The right to academic freedom is not a fundamental right but a rationally considered academic right. The right to academic freedom is a right to be free from the interference of the state and governments and function to build an egalitarian nation. However, every right conferred upon an individual or an institution carries with it certain social responsibilities. These responsibilities give universities and institutions a significant opportunity to contribute to the qualitative development, intellectual, cultural and political growth, to interrogate inequities and generate forms of knowledge to shape the society it serves.
A free spirit of enquiry is mandatory for intellectual journeys toward discovery and the absence of hierarchic control reassures the autonomy and dignity of the stakeholders in the process. In over three and a half decades of teaching, I have witnessed a widening gap between what a university is supposed to be and the routine practice. The privileging of the office over the classroom, of administrators over teachers and researchers resulting from market utility, so beloved of the post-WTO education-as-service-industry has alienated higher education from its social obligations in shaping a just, fair and an equitable social order. It is not by accident that a hierarchic bureaucratic order has been set in place for the triumph of market statistics through the exercise of power and control. The nineteenth century utilitarian Jeremy Bentham proposed the panopticon for surveillance whose material manifestation was the colonial cellular jail in the Andaman Islands. Today many educational centres including colleges in Patna University are contemplating the use of CCTV cameras in public areas of institutions and shockingly in classrooms. The use of cameras in public areas, if used for security purposes rather than administrative espionage is justifiable, though not entirely desirable. In classrooms it is a disgrace to the dignity of the teachers and students, participants in the process of learning and producing knowledge. Teachers are evaluated every day by students and peer reasearchers and students evaluate teachers once a semester for official purposes. These official purposes are ill-defined because in most cases the results are never made public because the system is usually complicit with ideological and often irrational forms of vested interests. The deserving might make the undeserving top occupant of the hierarchic order very uncomfortable although experience teaches that the pachydermatous skills rather than academic and intellectual attributes are among the preferential virtues.
Transparency in evaluation and authorized recording of lectures for the benefit of students would be far more effective than this undignified form of espionage. Again, these covert operations would hardly be of any relevance if the recruitment were to be fair. Its need critiques itself. The academia works best when the best traditions of democracy fertilizes teaching and learning, a true participatory partnership that inspires and motivates the pursuit of excellence.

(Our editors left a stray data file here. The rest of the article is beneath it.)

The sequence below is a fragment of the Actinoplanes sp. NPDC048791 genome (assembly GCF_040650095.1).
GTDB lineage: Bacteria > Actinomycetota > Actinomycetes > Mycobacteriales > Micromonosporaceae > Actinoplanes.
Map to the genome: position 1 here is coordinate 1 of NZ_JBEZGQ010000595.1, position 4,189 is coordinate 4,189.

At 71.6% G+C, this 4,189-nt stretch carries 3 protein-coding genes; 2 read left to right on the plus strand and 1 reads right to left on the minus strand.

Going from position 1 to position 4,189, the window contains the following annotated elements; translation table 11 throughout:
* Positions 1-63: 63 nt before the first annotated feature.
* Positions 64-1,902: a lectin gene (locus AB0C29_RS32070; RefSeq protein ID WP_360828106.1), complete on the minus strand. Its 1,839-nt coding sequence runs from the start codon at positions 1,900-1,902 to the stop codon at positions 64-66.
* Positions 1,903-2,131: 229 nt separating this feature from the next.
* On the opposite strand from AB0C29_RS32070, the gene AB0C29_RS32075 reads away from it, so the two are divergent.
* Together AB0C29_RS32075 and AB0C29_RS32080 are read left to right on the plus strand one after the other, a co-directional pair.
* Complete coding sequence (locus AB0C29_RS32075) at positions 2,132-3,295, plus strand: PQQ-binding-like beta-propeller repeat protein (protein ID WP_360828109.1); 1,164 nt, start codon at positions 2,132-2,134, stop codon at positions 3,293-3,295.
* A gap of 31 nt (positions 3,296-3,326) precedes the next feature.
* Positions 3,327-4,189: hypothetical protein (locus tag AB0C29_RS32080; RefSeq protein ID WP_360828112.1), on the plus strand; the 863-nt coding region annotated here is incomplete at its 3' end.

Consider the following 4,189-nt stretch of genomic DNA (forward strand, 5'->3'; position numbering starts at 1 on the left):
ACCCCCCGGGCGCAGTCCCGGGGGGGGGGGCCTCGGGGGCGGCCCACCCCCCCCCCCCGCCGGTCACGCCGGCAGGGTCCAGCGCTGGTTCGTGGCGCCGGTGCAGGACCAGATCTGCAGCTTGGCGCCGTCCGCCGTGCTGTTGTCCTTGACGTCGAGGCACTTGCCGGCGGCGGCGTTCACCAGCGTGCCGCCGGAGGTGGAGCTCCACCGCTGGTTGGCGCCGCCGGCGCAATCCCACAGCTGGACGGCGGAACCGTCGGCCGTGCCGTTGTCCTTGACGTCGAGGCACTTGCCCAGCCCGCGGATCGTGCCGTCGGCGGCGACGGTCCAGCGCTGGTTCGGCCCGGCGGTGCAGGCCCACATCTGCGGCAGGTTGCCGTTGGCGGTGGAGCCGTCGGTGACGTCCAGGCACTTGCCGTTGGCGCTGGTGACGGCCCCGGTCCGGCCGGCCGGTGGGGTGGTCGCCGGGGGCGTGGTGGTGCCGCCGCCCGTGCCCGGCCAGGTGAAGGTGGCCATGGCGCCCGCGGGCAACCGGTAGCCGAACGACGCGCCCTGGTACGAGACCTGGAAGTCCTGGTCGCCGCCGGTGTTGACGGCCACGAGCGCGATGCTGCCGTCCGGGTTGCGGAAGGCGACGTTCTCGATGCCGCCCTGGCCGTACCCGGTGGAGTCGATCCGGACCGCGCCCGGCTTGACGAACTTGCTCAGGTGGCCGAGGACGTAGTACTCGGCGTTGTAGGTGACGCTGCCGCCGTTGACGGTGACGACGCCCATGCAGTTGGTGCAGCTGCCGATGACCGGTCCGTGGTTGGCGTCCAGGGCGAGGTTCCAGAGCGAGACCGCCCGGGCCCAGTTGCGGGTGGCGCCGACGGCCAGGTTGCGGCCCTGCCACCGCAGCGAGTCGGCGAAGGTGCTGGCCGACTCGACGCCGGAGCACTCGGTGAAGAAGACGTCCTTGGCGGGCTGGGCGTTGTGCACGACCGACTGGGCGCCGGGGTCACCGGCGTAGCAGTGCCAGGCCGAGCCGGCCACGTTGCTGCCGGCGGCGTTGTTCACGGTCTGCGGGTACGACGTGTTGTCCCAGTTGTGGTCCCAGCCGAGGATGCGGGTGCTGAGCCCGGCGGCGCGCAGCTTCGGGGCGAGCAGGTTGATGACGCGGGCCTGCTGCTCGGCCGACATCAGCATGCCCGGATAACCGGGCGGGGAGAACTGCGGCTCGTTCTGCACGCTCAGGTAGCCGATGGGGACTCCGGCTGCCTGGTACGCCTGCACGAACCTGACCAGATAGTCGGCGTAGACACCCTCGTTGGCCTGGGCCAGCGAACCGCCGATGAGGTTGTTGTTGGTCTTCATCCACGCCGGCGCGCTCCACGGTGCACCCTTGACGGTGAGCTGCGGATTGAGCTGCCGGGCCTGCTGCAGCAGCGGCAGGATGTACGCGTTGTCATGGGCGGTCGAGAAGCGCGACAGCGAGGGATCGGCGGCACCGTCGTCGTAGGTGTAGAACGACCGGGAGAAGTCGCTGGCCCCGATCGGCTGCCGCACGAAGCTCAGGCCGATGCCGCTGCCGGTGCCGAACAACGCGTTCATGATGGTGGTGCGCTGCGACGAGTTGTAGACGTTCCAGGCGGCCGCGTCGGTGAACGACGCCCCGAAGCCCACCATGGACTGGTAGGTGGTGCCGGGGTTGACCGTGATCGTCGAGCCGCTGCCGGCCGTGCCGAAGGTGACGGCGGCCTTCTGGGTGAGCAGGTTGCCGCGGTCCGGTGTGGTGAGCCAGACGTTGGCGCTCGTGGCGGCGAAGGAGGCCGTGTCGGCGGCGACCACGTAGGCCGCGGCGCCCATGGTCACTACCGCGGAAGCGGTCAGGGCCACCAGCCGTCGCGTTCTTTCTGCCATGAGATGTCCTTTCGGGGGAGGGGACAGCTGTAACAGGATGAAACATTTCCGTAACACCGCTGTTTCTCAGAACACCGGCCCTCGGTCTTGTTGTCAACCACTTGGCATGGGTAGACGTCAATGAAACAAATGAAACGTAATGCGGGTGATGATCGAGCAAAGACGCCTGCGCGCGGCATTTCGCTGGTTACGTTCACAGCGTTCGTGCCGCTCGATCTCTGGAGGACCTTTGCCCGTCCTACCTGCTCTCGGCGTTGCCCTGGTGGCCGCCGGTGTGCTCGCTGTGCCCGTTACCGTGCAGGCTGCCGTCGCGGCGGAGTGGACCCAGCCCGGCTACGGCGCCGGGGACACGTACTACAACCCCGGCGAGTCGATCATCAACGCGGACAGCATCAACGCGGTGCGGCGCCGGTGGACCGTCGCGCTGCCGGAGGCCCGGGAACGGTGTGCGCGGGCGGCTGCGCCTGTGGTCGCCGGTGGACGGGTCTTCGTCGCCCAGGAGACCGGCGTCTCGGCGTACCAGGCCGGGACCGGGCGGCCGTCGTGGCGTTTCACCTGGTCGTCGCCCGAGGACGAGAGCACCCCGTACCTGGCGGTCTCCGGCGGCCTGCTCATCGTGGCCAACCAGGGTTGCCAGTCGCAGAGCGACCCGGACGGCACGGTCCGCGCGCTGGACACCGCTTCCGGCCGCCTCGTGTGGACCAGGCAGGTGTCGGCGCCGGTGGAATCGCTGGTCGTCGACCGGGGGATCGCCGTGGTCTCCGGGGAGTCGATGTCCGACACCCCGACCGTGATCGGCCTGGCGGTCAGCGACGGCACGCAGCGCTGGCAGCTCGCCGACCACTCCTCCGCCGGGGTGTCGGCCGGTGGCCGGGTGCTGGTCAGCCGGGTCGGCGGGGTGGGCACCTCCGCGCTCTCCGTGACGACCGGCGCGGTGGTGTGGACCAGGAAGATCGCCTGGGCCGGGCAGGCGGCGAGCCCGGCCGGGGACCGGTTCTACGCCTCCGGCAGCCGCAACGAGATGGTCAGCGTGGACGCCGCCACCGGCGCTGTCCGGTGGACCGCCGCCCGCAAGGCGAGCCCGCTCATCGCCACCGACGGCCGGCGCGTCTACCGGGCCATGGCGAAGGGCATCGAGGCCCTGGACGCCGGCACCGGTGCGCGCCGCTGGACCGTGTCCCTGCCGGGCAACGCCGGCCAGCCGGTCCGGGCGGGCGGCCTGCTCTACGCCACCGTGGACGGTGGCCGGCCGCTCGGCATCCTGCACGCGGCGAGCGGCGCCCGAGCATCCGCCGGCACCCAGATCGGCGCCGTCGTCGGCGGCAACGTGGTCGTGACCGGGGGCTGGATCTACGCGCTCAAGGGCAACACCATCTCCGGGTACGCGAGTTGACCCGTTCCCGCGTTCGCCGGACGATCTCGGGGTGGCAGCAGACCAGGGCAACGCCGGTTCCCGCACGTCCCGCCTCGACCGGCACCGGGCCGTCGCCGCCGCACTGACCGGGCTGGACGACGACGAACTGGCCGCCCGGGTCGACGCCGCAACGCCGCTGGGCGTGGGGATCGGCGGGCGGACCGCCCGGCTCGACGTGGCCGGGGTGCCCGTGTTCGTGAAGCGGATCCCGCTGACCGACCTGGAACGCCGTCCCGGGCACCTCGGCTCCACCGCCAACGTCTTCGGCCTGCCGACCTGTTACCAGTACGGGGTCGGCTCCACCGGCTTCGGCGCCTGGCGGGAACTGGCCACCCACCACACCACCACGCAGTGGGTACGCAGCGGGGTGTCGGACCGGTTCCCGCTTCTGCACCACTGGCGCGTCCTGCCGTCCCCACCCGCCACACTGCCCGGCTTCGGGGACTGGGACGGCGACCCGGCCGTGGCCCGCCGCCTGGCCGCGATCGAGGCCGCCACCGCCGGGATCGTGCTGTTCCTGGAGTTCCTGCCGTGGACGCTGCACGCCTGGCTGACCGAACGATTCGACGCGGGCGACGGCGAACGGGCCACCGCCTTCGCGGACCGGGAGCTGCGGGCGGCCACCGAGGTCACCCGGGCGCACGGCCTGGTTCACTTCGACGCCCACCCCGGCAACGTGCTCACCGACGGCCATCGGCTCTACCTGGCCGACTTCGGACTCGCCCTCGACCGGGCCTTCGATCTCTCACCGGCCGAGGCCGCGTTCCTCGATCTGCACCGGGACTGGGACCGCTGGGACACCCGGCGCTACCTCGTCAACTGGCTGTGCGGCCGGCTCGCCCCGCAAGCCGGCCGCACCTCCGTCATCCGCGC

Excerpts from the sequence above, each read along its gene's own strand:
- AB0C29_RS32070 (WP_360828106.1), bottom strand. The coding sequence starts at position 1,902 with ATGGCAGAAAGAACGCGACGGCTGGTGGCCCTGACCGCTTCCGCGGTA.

University campuses, its public spaces: libraries and classrooms; teachers, students and employees constitute the ‘public sphere’, a term popularized by Jurgen Habermas of the Frankfurt School. In the dichotomous positioning of the state and civil society, the public sphere constitutes a site for contested public opinion which functions as moderating agency against ill-conceived exercise of the state’s authority or the violation of civil codes. Thus the public sphere is plurally constituted and engenders diverse views and practices while creating space for dissent against discrimination, injustices and inequities. The growth of true democratic traditions is directly proportional to the development of the public sphere. In India, sadly, its educational systems, unable to produce a ‘critical mass’ because of the suppression of the public sphere has created what Noam Chomsky calls a ‘democratic deficit’. It is the ruinous lack on part of the state institutions to sustain and perpetuate democratic principles. Contrariwise, they obstruct the sharing of opinion and information and actively discourage dialogue and dissent. While India continues to uphold the colonial sedition law under Section 124A of the Indian Penal Code, it fails to appreciate the value of enlightened laws such as Section 43(1) of the British Education Act of 1986 which states ‘ Every individual and body or persons concerned in the government of any establishment to which this section applies shall take such steps as are reasonably practicable to ensure that freedom of speech within the law is secured for members, students and employees of the establishment and for visiting speakers’.
Are we then surprised when intolerance of diversities and threats to the constitution engender forms of exclusionary knowledge to which unthinking subscription entitles life and citizenship?